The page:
October is breast cancer awareness month, and the goal is to get the word out to women on how to educate and protect themselves. Those with “dangerous boobs” i.e. dense breasts, as well as anyone else owning a pair, need to sit up and take notice. The topic of breast cancer can elicit such dread that rather than acting, we deny and avoid instead.
Now is the time to hit the re-boot button and review your checklist. Are there new advances you haven’t heard about? Are you doing all you should based on your health history? What daily routines might improve your odds of not developing the disease?
Early detection is still the best way to beat it, which is why screening is so important.
You know your body better than anyone. In addition to your annual OB/GYN visit, do a self - exam once a month so that you notice any changes.
The go-to test is still a mammogram (X-ray of the breasts). The advisable frequency is a baseline between the ages of 35-40, then once a year after age 40. While this has been hotly debated, it is the current standard recommended by the American Cancer Society.
This painless, hand-held scanning device converts electrical current into sound waves - and works well in viewing soft tissue. It can determine whether a lump seen on X-Ray is solid or filled with fluid.
The Automated Whole Breast Ultrasound is a relatively new technique available for women with implants or dense tissue. Unlike hand-held ultrasound devices, the AWBUS uses an articulating computerized arm to provide whole breast coverage. This allows detection of very small tumors ranging from 3-5 mm.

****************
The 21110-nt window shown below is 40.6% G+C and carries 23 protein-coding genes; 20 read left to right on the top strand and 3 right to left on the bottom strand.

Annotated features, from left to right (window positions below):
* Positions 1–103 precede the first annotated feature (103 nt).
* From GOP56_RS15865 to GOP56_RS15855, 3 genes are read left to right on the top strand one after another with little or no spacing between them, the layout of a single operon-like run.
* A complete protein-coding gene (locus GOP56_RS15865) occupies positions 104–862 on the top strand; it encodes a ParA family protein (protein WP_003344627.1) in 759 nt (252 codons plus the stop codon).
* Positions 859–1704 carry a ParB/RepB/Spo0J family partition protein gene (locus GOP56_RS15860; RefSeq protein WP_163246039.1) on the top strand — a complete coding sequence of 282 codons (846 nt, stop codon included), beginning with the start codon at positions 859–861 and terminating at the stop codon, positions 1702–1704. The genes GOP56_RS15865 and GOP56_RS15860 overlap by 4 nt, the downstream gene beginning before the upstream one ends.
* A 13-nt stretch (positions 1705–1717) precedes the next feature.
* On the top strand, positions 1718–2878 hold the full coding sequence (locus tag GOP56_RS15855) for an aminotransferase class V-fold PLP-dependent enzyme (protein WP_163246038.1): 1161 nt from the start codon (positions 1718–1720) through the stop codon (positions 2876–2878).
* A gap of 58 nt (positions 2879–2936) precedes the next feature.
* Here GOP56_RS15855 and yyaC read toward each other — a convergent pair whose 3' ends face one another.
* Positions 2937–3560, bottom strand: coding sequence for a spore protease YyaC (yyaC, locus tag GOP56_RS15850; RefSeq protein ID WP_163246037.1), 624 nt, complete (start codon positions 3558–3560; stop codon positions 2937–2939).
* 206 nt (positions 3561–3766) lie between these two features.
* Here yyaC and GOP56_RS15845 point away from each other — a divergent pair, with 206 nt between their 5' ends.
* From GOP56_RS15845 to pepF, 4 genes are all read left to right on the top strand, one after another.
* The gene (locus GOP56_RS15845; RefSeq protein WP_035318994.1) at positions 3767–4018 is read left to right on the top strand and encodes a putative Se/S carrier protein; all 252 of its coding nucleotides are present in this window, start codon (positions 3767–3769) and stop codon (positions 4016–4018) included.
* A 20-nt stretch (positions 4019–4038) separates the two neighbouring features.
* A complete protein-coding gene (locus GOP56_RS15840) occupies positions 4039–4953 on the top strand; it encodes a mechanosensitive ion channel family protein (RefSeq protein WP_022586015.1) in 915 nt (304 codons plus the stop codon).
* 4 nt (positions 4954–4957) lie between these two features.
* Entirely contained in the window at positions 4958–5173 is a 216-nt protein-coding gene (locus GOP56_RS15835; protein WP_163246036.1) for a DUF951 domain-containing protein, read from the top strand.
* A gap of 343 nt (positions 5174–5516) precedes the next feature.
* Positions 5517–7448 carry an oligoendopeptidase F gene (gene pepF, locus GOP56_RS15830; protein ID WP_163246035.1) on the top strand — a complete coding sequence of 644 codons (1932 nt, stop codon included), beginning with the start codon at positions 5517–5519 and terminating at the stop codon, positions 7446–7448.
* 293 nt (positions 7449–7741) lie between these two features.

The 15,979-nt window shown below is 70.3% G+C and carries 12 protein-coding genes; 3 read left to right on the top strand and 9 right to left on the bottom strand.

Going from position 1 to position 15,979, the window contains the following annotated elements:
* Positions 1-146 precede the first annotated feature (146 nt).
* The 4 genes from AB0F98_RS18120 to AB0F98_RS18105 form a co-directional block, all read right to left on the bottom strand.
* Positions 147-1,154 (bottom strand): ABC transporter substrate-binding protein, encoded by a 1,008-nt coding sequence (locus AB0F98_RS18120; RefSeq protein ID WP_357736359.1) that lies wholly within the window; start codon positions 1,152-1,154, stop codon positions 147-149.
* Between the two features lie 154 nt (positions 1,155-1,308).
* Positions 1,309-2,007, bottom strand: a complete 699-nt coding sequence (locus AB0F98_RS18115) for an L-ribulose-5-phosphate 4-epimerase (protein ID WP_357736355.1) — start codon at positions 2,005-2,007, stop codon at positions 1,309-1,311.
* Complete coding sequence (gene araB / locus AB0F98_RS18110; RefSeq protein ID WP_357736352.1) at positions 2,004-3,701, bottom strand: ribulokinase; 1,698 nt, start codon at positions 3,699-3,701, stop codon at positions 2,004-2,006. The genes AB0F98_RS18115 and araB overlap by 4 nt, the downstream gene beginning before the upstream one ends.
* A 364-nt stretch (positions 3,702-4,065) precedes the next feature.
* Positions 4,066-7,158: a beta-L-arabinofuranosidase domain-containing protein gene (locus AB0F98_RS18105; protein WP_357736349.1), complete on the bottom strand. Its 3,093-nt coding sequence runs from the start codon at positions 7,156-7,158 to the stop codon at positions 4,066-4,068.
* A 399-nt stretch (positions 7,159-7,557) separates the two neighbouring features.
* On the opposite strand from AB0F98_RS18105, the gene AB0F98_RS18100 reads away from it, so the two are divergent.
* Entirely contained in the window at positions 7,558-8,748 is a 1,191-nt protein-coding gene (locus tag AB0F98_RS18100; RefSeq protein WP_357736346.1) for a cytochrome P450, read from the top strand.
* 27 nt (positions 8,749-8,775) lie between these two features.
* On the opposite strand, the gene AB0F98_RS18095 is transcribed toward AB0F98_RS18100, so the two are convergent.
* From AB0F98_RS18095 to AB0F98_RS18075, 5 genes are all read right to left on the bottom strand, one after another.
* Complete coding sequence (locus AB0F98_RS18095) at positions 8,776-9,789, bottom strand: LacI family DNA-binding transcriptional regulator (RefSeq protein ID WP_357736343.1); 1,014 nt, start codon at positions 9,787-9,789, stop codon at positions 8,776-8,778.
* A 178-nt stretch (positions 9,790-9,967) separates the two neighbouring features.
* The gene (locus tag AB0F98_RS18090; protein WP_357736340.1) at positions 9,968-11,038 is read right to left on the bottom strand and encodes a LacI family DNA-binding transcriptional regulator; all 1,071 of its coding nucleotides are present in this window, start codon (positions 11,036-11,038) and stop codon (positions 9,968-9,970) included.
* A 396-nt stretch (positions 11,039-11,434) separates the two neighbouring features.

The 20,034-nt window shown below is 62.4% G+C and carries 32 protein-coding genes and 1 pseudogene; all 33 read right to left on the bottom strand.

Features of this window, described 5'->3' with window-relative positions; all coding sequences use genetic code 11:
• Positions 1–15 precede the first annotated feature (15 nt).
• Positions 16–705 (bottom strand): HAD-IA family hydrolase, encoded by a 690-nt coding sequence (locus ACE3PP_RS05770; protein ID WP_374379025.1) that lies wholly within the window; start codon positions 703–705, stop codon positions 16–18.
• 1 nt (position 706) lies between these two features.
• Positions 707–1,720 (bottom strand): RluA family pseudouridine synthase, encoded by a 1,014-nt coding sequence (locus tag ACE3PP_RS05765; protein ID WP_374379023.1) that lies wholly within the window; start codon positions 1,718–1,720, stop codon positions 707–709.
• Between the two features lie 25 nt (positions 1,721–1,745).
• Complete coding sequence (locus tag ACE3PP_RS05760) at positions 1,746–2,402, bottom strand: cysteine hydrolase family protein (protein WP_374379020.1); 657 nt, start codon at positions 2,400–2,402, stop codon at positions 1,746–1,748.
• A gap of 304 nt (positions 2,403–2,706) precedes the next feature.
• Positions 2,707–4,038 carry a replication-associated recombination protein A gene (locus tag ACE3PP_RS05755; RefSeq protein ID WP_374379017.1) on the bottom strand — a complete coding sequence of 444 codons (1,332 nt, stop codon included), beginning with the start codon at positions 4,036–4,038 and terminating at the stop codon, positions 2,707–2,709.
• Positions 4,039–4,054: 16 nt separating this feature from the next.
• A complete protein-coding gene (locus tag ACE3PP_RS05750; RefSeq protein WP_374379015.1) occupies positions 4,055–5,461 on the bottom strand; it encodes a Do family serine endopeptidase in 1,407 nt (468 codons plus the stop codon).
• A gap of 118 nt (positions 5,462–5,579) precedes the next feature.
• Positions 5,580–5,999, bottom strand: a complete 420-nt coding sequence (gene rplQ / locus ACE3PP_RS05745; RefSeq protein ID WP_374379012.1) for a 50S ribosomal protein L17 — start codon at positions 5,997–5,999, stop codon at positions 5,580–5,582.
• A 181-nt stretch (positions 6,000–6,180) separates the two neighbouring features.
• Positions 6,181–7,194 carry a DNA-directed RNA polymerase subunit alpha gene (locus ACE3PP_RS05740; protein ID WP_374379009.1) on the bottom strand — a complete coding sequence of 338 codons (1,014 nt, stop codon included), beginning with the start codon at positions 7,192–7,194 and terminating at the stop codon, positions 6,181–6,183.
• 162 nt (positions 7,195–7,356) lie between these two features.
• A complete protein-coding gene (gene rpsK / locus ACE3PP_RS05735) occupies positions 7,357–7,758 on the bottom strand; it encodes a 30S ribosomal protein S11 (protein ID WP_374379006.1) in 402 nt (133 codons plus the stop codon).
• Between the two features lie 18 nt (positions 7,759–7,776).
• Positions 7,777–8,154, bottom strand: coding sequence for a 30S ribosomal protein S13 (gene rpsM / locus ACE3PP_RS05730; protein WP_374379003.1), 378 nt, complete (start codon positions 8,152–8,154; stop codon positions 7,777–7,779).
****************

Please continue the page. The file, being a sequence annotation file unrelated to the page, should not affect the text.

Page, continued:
Magnetic Resonance Imaging (MRI)
An MRI machine uses magnetization and radio frequency to provide cross-sectional images inside tissue. These scans are often added to routine mammography to find small tumors or further define anything suspicious in women who are at a higher risk for cancer.
Positron-Emission Tomography (PET scan)
PET scans are like an X-ray, but shows cell activity by detecting the rates at which a cell consumes sugar. Cancer cells consume at a faster rate. This scan is very accurate at diagnosing whether a tumor is cancerous.
BRCA1 and BRCA2 genetic testing
Having these genes can raise risk factor up to 50%. A simple blood test can determine if you carry these genes.
Lifestyle changes can reduce your risk
Remember to be proactive even after your screening. There are simple things every woman can do daily to lower her risk. The American Institute for Cancer Research outlines three overarching tactics: eat nutrient-dense plant foods, be physically active every day, and aim for a healthy weight.
In a nutshell:
- Limit alcohol/quit smoking
- Don’t smoke
- Control your weight
- Get enough sleep
- Limit duration of hormone therapy
- Manage stress
- Avoid exposure to radiation and environmental pollution as possible
- Eat a healthy diet (more plants, and cut back on sugar and animal fats).
Eastern and Western medicine often disagree as to the benefits of vitamins and supplements, but most concur that if it won’t hurt you, there’s no reason not to try them. Consult a qualified health care provider before taking supplements as they may interact with other medications.
Generally, anti-oxidants are believed to have properties that inhibit cancer- causing free radicals. Some of the most popular on the market that have some research behind them include:
- Green and black tea
- Iodine Supplementation
- Turmeric, Vitamin D and Flaxseed
- Research your own supplements
Memorial Sloan-Kettering Cancer Center also provides a search tool where you can enter the name of the supplement in question and get information from their database.
Most of us know someone who has battled breast cancer, if not having faced it ourselves. So, this October remember to spread the word. Attend an event. Donate to a research organization. And most importantly, take care of yourself and your loved ones.